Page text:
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gertrude

October 2018

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The Enchanted April, Elizabeth von Arnim



I remembered enjoying the TV film of The Enchanted April so I ordered the DVD from LoveFilm. 1992! How can it be so long ago? I loved it all over again and may even buy it. As you’ll see if you follow the link, it starred Miranda Richardson, Josie Lawrence, Joan Plowright, Alfred Molina, Michael Kitchen and Jim Broadbent. Hard to go wrong with that lot.

Watching the film naturally made me want to read the book again and I found it just as charming and delightful as I’d remembered. First published in 1922, it’s a sort of fairy story. It begins in London in a wet, muddy February. Two women, not yet friends but members of the same club, spot an advertisement in The Times.

To Those Who Appreciate Wistaria and Sunshine.
Small medieval Italian Castle on the shores of the Mediterranean to be let furnished for the month of April. Necessary servants remain.

Both women are dissatisfied with their Hampstead lives and long for a holiday. Impulsive Lotty suggests they rent it together; cautious Rose eventually agrees. The rent is more than they’d reckoned on paying from their carefully hoarded little nest eggs so they advertise for two more ladies to join them. Mrs Fisher is an ‘old lady’ of sixty five, living in the past with the memories of eminent Victorians she has known. Lady Caroline Dester is one of those rich, stunningly beautiful young women who are bored by the constant attentions of tiresome men. Four very different women, four different problems, two of which are husbands: Lotty’s Mellersh and Rose’s Frederick.

San Salvatore, the medieval castle, turns out to be a place of enchantment, a place which changes people. After a difficult journey Lotty and Rose awake there to find themselves freed from household responsibilities and soothed by the blue skies and balmy air of Italy. Not even the autocratic ways of Mrs Fisher and Lady Caroline’s determination to be completely alone can spoil the sudden happiness the place brings them. Elizabeth von Arnim conveys all this mainly through descriptions of the gardens and walks.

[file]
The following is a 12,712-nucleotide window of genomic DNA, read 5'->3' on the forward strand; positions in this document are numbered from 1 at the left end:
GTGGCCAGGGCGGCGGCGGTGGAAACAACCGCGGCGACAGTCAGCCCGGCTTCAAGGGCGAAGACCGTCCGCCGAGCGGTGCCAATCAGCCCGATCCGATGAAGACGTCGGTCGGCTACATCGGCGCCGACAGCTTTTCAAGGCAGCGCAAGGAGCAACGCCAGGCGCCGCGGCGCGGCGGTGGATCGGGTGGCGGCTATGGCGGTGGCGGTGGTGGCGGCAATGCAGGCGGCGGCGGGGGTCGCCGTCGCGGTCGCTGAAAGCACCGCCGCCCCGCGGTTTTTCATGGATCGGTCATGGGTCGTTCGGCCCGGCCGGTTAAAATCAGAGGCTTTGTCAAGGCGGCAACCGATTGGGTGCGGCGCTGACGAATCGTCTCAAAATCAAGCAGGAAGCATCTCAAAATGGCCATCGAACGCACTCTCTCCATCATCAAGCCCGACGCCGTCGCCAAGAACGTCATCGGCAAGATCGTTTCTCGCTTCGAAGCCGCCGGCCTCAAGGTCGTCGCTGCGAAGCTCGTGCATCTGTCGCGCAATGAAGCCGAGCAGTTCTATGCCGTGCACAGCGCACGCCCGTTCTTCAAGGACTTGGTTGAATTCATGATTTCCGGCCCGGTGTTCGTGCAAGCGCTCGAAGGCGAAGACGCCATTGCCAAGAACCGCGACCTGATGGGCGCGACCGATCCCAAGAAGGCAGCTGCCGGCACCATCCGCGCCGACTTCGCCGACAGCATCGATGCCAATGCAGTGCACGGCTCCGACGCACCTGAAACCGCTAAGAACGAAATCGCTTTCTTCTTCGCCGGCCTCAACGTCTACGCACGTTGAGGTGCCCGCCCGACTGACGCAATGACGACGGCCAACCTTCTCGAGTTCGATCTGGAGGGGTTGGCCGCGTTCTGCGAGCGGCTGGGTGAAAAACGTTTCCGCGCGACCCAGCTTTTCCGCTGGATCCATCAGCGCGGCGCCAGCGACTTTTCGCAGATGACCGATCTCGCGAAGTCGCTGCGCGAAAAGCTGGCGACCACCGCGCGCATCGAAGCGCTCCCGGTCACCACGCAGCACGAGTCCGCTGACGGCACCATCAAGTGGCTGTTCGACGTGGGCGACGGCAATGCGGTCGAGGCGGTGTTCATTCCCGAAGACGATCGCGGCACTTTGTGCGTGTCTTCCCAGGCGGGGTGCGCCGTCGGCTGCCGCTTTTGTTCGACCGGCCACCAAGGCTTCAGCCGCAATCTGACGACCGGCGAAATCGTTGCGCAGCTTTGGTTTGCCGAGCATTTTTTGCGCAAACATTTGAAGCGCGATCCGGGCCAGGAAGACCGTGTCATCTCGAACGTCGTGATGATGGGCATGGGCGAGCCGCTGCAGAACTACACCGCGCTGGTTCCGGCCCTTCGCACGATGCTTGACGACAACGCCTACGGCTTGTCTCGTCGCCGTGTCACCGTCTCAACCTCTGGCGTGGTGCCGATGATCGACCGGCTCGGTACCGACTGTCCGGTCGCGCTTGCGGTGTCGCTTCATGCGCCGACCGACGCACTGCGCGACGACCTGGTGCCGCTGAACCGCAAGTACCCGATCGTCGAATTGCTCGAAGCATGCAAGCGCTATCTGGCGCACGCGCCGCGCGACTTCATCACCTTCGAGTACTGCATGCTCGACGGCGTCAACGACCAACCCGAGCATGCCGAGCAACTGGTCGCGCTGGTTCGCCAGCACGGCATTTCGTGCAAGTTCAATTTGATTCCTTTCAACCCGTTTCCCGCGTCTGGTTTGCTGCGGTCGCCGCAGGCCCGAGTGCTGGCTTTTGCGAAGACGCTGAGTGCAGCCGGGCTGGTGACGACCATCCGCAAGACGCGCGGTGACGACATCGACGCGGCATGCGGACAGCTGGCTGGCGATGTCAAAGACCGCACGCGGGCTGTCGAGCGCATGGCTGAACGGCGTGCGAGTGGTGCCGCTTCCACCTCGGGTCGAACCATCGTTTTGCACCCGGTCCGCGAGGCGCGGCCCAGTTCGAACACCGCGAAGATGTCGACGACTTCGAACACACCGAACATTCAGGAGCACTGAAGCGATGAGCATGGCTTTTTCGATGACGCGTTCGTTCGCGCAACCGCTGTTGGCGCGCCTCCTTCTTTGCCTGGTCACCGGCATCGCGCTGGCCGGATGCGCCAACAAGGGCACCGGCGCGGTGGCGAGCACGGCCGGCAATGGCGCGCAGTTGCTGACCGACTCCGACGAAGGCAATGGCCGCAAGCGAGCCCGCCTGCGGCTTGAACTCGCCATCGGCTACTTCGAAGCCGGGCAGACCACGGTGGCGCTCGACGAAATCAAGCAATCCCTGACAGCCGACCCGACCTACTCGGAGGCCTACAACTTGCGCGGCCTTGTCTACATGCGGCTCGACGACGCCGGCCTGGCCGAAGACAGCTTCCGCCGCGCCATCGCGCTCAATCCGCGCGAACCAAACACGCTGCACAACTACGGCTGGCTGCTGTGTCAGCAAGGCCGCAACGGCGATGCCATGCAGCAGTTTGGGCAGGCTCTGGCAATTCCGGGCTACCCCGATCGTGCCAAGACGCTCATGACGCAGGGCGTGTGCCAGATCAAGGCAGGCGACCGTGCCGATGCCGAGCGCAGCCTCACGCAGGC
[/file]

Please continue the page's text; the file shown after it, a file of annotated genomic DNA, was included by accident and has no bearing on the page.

All down the stone steps on either side were periwinkles in full flower, and she (Rose) could now see what it was that had caught at her the night before and brushed, wet and scented, across her face. It was wistaria. Wistaria and sunshine … the wistaria was tumbling over itself in its excess of life, it’s prodigality of flowering; and where the pergola ended the sun blazed on scarlet geraniums, bushes of them, and nasturtiums in great heaps, and marigolds so brilliant that they seemed to be burning, and red and pink snapdragons, all outdoing each other in bright, fierce colour. The ground behind these flaming things dropped away in terraces to the sea, each terrace a little orchard, where among the olives grew vines on trellises, and fig-trees, and peach trees and cherry trees.

There’s much, much more in the same vein. Lotty, whose tendency to say exactly what she’s thinking so annoys Mrs Fisher, becomes convinced that this place could change anyone. Her husband, for instance, and Rose’s, would be transformed if they came here; Mrs Fisher will cease to be stiff, Caroline will find out what she wants. And lo! All comes to pass, just as Lotty foresees. For no one can resist San Salvatore.

In the garden that second week the poet’s eyed narcissus disappeared out of the long grass at the edge of the zigzag path, and wild gladiolus, slender and rose-coloured, came in their stead, white pinks bloomed in the borders, filling the whole place with their smoky-sweet smell, and a bush nobody had noticed burst into glory and fragrance and it was a purple lilac bush. Such a jumble of spring and summer was not to be believed in, except by those who dwelt in those gardens. Everything seemed to be out together, - all the things crowded into one month which in England are spread penuriously over six.

Just before the party leaves after that wonderful month, the whole garden dressed itself gradually in white, and grew more and more scented. How wise of the author to leave the story there and not to follow her characters back to London. This book is time out for the reader as well as for Lotty and Co., who spend a short time in heaven on earth.

Comments

The film is a delight - loved the book, too - and now want to visit Portofino!
Ooh, yes. We probably wouldn't find the place so full of obliging peasants.
Indeed! And no Michael Kitchen either.
That sounds lovely - a bit Elizabeth Goudge-ish.
It is like her more magical books but lacks the religious strand you tend to find in them. TEA is more pagan, really.

(Anonymous)

The Enchanted April

Ahhhh ... one of my favourite books that was turned into one of my favourite films. Like 84 Charing Cross Road (another excellent book turned into an excellent film) you can watch it or read it over and over again and it never disappoints.
Margaret P

Re: The Enchanted April

Yup!
Funny, I'm re-reading The Enchanted April at the moment too - I wanted something happy and sunshiny to get me through the last of winter!
Hope it's doing the trick!
Another coincidence, our local AmDram group put on the play last week.
I loved this book! Last year, I kept it on the shelf so that I could read it, for the first time, in April! Then I watched the DVD, which was totally charming, too.

Thank you for your lovely review. I may have to re-read it this April now!

Penny
I'm sure you'd enjoy it just as much on a second reading.
The book and the movie are both favorites of mine, too.
It seems to be a universal favourite! Yet if you said, 'Elizabeth von Arnim' to most people, you'd get a blank look.